Father Matthew Williams knows that his natural inclination is to constantly respond to people’s needs. Sometimes, he stays longer in conversation than the needs demand while an equally important appointment remains on hold.
But through a new program designed to help priests become better leaders, Father Williams, of St. Mary Parish in Dedham, Mass., understands his behavior and knows when it’s necessary to move on.
The program, “Good Leaders, Good Shepherds,” comes from the Catholic Leadership Institute, based in Exton, Pa. The organization’s stated purpose is to teach Catholics “the finest leadership skills and tools to help them reach their God-given potential as Catholic leaders and Christian witnesses in the family, workplace, community and Church.”
Using expertise from people in the business world, the program is helping 200 priests develop leadership skills so they can be more effective pastors, given the multiplying duties and tasks they’re responsible for today.
The program is also set to become part of one seminary’s regular training.
Father Williams says it has helped him look at time management better “so I can more effectively meet my responsibilities.”
The Good Leaders, Good Shepherds training fills in some very necessary gaps that even the best seminaries do not have time to cover, says Father Roger Landry, pastor of St. Anthony of Padua Church in New Bedford, Mass., and a participant.
“It helps priests to recognize the strengths and remedy the weaknesses of their personality so that they might be more effective instruments in leading others to Christ,” said Father Landry, who is also editor of The Anchor, the weekly newspaper of the Diocese of Fall River. “It provides us skills to see and respond to the needs of parishioners and parish staff or council members so that we can bring out the best in them individually and collectively. It also gives us the techniques we need to do the various administrative tasks associated with the priesthood more competently and quickly, freeing up precious time for the more important aspects of the priesthood.”
The leadership program is still in its initial two-year session. Catholic Leadership Institute developed it when they made contact through Legatus, the organization for Catholic CEOs, with leadership experts.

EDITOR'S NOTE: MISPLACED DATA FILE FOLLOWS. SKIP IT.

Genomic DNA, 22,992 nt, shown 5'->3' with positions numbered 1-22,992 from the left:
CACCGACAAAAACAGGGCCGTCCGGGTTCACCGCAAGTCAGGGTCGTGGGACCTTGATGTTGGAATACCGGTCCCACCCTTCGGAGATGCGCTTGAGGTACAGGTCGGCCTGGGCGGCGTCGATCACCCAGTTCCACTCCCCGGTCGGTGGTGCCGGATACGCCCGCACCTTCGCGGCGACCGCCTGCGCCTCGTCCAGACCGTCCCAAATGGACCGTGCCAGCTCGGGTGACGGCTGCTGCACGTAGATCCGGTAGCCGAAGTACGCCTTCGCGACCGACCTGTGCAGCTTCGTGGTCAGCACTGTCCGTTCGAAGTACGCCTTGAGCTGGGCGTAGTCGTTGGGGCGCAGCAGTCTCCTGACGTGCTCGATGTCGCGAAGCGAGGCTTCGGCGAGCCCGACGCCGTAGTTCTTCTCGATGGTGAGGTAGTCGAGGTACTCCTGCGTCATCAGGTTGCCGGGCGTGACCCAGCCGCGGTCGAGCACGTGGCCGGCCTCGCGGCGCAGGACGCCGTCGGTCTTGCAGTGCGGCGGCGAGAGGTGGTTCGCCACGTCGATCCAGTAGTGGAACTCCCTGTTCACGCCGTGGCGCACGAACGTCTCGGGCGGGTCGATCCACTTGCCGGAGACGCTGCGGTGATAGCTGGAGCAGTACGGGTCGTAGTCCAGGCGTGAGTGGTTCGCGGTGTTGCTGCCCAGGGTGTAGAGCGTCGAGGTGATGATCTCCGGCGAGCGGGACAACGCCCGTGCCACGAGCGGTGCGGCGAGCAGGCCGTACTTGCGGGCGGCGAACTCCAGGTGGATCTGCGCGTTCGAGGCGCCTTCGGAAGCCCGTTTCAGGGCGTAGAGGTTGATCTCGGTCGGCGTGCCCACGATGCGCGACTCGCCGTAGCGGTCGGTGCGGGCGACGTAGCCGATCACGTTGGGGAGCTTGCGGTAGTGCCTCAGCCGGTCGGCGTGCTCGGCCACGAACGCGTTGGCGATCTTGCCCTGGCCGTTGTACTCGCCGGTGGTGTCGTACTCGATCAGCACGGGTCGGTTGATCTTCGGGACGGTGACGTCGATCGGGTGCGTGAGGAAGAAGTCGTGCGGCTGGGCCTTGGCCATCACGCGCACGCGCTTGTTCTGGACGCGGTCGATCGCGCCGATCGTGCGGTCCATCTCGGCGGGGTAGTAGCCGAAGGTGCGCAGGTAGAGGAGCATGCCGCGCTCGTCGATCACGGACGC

“Some of the top leadership development minds in the world chose to get involved with this,” explains Matt Manion, president and CEO of Catholic Leadership Institute, “because they value the priesthood and saw the difference they could make in the world by supporting our priests through this leadership formation.”
What resulted was a tailor-made program that Father Bill Dickinson, the institute’s national director of leadership development, describes as pastorally based and developed specifically for Catholic priests.
Eight dioceses from Boston to Denver, where “Good Leaders, Good Shepherds” started at the invitation of Archbishop Charles Chaput, are participating in the initial program that revolves primarily around 23 well-spaced training days. Priestly numbers will double this summer. By the end of fall, participating dioceses will also double.
According to Father Michael Glenn, rector of Denver’s St. John Vianney Seminary, the leadership program will be part of seminarians’ study beginning this fall.
“We’ve been looking and praying to find a leadership model to give our guys training,” he says. Unlike years ago when a young priest had significant time to mentor and train under a pastor, now many are becoming pastors sooner and sooner. Hence, the need for a leadership mentoring and training program right away before they go out into the parishes.
One rationale for the course?